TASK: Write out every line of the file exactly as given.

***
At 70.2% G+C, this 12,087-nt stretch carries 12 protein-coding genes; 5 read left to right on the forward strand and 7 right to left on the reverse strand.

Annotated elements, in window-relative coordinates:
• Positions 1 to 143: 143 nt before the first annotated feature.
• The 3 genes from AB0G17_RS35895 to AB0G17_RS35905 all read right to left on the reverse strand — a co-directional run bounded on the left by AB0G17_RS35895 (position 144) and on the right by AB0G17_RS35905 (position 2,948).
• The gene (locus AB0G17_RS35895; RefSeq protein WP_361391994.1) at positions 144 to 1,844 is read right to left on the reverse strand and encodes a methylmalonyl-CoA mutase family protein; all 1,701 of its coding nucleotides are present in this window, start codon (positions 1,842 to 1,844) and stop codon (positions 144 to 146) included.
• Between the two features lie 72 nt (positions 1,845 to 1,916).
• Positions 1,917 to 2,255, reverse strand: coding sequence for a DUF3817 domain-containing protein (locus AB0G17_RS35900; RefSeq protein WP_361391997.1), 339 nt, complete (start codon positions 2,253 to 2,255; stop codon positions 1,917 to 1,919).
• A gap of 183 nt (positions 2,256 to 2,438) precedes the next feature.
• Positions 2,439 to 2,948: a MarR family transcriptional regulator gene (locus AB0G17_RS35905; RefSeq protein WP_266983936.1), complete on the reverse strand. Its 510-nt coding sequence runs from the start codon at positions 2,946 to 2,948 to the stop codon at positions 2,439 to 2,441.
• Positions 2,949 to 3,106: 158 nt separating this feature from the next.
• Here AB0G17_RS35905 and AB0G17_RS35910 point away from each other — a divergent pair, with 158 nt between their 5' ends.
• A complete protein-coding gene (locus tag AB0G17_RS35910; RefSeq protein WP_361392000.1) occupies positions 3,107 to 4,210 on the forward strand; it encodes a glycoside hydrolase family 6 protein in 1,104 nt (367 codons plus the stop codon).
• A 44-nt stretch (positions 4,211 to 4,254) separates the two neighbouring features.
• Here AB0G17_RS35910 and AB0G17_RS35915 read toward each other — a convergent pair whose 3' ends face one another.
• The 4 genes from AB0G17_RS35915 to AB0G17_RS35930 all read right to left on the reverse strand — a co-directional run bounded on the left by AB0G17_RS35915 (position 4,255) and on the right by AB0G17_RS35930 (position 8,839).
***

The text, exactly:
At 70.2% G+C, this 12,087-nt stretch carries 12 protein-coding genes; 5 read left to right on the forward strand and 7 right to left on the reverse strand.

Annotated elements, in window-relative coordinates:
• Positions 1 to 143: 143 nt before the first annotated feature.
• The 3 genes from AB0G17_RS35895 to AB0G17_RS35905 all read right to left on the reverse strand — a co-directional run bounded on the left by AB0G17_RS35895 (position 144) and on the right by AB0G17_RS35905 (position 2,948).
• The gene (locus AB0G17_RS35895; RefSeq protein WP_361391994.1) at positions 144 to 1,844 is read right to left on the reverse strand and encodes a methylmalonyl-CoA mutase family protein; all 1,701 of its coding nucleotides are present in this window, start codon (positions 1,842 to 1,844) and stop codon (positions 144 to 146) included.
• Between the two features lie 72 nt (positions 1,845 to 1,916).
• Positions 1,917 to 2,255, reverse strand: coding sequence for a DUF3817 domain-containing protein (locus AB0G17_RS35900; RefSeq protein WP_361391997.1), 339 nt, complete (start codon positions 2,253 to 2,255; stop codon positions 1,917 to 1,919).
• A gap of 183 nt (positions 2,256 to 2,438) precedes the next feature.
• Positions 2,439 to 2,948: a MarR family transcriptional regulator gene (locus AB0G17_RS35905; RefSeq protein WP_266983936.1), complete on the reverse strand. Its 510-nt coding sequence runs from the start codon at positions 2,946 to 2,948 to the stop codon at positions 2,439 to 2,441.
• Positions 2,949 to 3,106: 158 nt separating this feature from the next.
• Here AB0G17_RS35905 and AB0G17_RS35910 point away from each other — a divergent pair, with 158 nt between their 5' ends.
• A complete protein-coding gene (locus tag AB0G17_RS35910; RefSeq protein WP_361392000.1) occupies positions 3,107 to 4,210 on the forward strand; it encodes a glycoside hydrolase family 6 protein in 1,104 nt (367 codons plus the stop codon).
• A 44-nt stretch (positions 4,211 to 4,254) separates the two neighbouring features.
• Here AB0G17_RS35910 and AB0G17_RS35915 read toward each other — a convergent pair whose 3' ends face one another.
• The 4 genes from AB0G17_RS35915 to AB0G17_RS35930 all read right to left on the reverse strand — a co-directional run bounded on the left by AB0G17_RS35915 (position 4,255) and on the right by AB0G17_RS35930 (position 8,839).